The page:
Various concerns have motivated courts to require some form of bifurcation. The Sandini court recognized that a defendant subjected to a unitary proceeding in which both guilt/innocence and forfeitability of assets were determined was faced with a Hobson's choice between testifying to preserve his assets, and remaining silent to avoid self-incrimination:
If [the defendant] wished to testify, for example, that some of the property was outside the reach of the statute, he was required to take the stand in the guilt phase. Once having chosen to testify, even in a very narrow area, he could have been exposed to cross-examination on at least some aspects of the offenses charged. A criminal defendant who takes the stand waives, to some extent, his right to remain silent.
Sandini, 816 F.2d at 873-74; See also Feldman, 853 F.2d at 661-62. Thus, courts have recognized that "the right of rebuttal [provided for in 21 U.S.C. § 853(d) ] may be illusory when made contingent on waiving the privilege not to testify during trial." Sandini, 816 F.2d at 874 (quoted in Jenkins, 904 F.2d at 557).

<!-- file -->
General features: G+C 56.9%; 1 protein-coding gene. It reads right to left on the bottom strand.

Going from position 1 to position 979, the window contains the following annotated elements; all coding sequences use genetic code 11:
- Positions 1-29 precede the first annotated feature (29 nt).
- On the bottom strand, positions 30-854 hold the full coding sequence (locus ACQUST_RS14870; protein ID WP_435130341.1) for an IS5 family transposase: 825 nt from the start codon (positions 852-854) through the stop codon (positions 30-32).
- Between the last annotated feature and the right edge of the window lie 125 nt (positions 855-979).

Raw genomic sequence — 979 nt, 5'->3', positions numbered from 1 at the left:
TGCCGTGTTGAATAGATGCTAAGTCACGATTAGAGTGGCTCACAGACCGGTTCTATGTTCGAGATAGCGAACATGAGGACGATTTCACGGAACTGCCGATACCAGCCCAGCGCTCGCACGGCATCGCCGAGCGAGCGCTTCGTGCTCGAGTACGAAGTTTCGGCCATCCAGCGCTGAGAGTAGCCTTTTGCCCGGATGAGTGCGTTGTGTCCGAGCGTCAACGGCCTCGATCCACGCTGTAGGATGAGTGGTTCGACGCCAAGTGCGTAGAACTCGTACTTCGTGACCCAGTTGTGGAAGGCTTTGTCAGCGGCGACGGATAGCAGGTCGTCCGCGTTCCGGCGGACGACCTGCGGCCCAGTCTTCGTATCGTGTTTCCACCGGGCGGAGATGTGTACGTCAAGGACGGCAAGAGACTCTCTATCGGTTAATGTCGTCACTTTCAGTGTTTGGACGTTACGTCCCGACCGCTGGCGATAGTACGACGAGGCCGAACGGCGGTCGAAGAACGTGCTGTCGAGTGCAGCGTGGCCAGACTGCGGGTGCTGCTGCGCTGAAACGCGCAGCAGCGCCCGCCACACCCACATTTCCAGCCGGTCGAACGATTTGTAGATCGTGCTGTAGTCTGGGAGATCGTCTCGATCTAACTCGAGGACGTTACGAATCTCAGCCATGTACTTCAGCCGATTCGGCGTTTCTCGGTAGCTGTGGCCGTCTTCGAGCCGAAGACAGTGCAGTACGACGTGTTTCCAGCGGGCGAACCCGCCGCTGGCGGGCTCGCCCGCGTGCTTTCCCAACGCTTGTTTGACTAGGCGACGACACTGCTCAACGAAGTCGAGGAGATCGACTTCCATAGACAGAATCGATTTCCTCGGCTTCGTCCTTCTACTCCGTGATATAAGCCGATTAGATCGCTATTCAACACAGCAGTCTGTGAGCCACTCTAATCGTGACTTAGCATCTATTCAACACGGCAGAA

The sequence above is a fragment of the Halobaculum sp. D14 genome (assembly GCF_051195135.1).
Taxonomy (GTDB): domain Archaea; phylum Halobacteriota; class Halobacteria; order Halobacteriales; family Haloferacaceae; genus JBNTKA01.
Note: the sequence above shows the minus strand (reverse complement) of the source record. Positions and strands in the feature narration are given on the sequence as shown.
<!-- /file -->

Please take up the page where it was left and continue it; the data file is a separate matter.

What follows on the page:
Our holding in this case makes the need for such bifurcation even more manifest. A jury required to consider guilt and forfeitability during the same unitary proceeding could well be misled into applying a preponderance standard not only to the forfeiture aspects of a criminal trial, but also to those aspects of the trial pertaining to guilt or innocence which demand proof beyond a reasonable doubt. The trial court in this case did in fact bifurcate the proceedings to some degree, charging the jury on forfeiture and the applicable standard of proof after it had returned a guilty verdict. No such bifurcation is required in this circuit, however, raising the possibility that a unitary proceeding on forfeiture and guilt would operate to a criminal defendant's substantial prejudice, given two different standards of proof and the attendant possibility of jury confusion. See Jenkins, 904 F.2d at 559. See also United States v. Cauble, 706 F.2d 1322, 1348 (5th Cir. 1983), cert. denied, 465 U.S. 1005, 104 S. Ct. 996, 79 L. Ed. 2d 229 (1984); United States v. Maling, 737 F. Supp. 684, 705 (D. Mass. 1990) (bifurcation promotes fairness and efficiency), aff'd United States v. Richard, 943 F.2d 115 (1st Cir. 1991).